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SNPCracklePop

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  1. If your CV is an academic CV, I HIGHLY recommend checking out this link. Lots of great tips for building and formatting an academic CV: http://theprofessorisin.com/2012/01/12/dr-karens-rules-of-the-academic-cv/
  2. Great question. I would aim for opportunities that could easily translate to leadership roles for your resume during your program. Your dissertation will be an example of you being a project manager. If your lab hosts undergraduates/high school students for rotations, your experiences as them can serve as examples, especially if you publish a paper with them. I would also jump at any internship opportunities that come up as well.
  3. I went from a full-time gig while getting my M.S. part-time to the Ph.D. program. The transition was pretty smooth.
  4. Not at all, I'm in the biomedical sciences. AuldReekie's right; programs and fields definitely differ in terms of advisor selection. In mine, we had to have an advisor locked up by the end of the first year and complete three lab rotations to make connections with faculty. Definitely do your research and look into your potential advisor's funding and publication record (in particular, look at how much their students publish). If you have rotations, take advantage of them and learn how your advisor acts as a manager and leader to his/her students, their personality (e.g. micro-manager, laid back) and presence in the lab (e.g. always in the lab/office, very involved in administrative duties, frequent traveler). The rotations serve a great opportunity to test drive your boss. You know yourself best, so select the best fit for you.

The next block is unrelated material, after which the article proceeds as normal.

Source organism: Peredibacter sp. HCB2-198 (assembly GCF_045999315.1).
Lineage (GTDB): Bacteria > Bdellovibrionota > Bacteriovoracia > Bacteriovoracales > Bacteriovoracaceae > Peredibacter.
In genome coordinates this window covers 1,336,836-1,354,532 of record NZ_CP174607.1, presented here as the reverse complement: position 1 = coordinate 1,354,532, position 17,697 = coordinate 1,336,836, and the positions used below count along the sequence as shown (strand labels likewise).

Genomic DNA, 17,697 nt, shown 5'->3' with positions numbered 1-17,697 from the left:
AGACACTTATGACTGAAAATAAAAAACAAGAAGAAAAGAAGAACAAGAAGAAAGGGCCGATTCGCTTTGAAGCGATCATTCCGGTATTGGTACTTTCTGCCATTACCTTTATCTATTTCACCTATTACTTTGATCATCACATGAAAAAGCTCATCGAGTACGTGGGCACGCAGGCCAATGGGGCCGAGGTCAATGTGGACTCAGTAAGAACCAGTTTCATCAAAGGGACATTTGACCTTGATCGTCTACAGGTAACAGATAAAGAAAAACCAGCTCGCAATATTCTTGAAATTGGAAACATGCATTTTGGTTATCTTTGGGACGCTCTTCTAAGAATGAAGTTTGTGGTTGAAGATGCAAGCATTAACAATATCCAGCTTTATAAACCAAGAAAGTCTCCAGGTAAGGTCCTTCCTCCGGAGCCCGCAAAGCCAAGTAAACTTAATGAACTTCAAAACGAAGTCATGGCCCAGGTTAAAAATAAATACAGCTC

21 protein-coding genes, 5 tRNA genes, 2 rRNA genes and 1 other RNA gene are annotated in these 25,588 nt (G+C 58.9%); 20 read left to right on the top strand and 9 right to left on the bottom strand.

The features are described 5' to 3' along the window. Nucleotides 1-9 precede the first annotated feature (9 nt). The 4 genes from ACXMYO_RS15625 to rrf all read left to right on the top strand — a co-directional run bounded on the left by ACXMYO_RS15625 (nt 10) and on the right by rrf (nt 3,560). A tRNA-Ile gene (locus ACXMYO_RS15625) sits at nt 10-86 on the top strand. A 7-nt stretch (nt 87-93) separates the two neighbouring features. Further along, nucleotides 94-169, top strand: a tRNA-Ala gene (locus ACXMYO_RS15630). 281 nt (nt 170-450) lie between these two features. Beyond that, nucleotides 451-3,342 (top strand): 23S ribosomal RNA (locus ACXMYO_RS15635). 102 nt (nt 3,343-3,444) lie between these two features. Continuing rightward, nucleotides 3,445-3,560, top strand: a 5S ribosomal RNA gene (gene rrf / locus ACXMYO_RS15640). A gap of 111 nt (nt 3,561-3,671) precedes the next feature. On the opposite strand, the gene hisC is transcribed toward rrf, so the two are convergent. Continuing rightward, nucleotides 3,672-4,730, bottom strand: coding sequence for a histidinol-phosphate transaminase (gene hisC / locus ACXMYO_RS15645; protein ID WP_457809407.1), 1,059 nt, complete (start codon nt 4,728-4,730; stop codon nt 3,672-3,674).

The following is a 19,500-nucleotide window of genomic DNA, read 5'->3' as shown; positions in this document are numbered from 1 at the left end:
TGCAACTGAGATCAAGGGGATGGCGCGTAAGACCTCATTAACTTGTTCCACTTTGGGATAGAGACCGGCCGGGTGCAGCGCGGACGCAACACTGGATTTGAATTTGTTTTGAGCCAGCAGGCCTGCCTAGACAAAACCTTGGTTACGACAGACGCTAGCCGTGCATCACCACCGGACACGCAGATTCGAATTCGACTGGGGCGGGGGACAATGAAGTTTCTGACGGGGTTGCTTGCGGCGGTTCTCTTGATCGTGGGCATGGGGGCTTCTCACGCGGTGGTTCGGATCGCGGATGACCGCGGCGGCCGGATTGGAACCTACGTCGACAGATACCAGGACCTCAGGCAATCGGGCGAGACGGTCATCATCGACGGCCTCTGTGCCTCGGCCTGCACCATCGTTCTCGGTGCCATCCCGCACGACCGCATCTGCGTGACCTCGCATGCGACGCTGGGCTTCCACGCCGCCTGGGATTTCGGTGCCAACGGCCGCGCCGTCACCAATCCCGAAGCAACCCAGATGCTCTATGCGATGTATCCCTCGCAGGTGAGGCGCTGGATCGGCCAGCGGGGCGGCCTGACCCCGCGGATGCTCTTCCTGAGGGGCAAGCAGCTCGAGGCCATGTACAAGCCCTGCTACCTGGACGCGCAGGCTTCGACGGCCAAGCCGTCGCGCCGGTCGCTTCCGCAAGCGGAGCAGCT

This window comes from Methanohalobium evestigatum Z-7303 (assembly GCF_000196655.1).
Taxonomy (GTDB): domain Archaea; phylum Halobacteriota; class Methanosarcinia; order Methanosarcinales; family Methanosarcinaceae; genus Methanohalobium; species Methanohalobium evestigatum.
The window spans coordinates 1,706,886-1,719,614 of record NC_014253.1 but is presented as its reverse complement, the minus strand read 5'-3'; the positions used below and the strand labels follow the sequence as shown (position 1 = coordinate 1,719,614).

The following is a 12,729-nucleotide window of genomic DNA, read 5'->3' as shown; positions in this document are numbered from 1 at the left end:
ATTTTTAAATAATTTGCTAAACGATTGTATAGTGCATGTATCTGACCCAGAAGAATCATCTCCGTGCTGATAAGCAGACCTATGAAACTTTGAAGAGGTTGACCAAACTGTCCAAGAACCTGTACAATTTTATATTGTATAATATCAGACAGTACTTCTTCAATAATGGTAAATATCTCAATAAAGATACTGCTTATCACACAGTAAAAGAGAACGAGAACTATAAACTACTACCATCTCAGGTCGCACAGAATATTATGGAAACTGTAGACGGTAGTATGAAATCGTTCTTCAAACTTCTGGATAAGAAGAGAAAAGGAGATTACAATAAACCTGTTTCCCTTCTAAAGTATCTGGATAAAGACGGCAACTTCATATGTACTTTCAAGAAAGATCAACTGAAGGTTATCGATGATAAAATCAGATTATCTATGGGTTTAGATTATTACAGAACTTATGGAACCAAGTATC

5. I find that Philosophy majors are fantastic writers. If you have interest in a particular area and enjoy writing, you can certainly have a fulfiling career using your writing, reasoning and abstract thinking skills. My friend from high school was a Philosophy major and writes for various sports websites. Good luck!
  6. After admission, I contacted a professor whose work I was very interested in after inquiring about him through past students of his. I think he was impressed with the initiative, because he offered me a summer position in his lab as a research assistant (even gave me the same pay rate I had at my previous job, which was generous compared to stipends). My program requires three lab rotations, and this counted as one of them. Didn't get a publication from that rotation, but I enhanced my technical skills that would lead to a publication in my following rotation in the Fall. My advice is to go for it. Especially if it's with someone that you are considering as a potential advisor; it will give you a head start to make a connection. Good luck!
  7. Advisor selection would be a great example, if not the most important. That early decision sets in line your advocate, your "boss," your choice of projects or research subfield, your opportunities (publications, funded conference trips, etc.), the professional network you can eventually tap into for your job search, and so much more. I've personally seen great students leave programs because of poor advisors. Choose wisely.
  8. Depends on what you want to do the degree, I suppose. If you're in it for an academic career, institution prestige will play a role in your eventual job search (yay bias). If not, I'd sign up for VCU for the discount.